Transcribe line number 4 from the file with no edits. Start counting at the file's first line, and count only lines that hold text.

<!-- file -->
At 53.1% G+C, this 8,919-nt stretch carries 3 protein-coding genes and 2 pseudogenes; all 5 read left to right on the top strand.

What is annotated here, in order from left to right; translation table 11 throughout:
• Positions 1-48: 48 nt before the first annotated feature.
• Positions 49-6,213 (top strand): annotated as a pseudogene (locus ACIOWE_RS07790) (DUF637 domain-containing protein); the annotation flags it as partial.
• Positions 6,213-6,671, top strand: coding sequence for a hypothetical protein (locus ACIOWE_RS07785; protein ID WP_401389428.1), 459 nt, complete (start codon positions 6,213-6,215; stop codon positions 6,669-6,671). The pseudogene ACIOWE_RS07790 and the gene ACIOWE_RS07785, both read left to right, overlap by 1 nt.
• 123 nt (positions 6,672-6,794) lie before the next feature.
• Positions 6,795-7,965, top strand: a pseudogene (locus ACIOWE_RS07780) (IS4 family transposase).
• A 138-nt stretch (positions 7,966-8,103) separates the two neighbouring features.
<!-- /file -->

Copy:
• Positions 49-6,213 (top strand): annotated as a pseudogene (locus ACIOWE_RS07790) (DUF637 domain-containing protein); the annotation flags it as partial.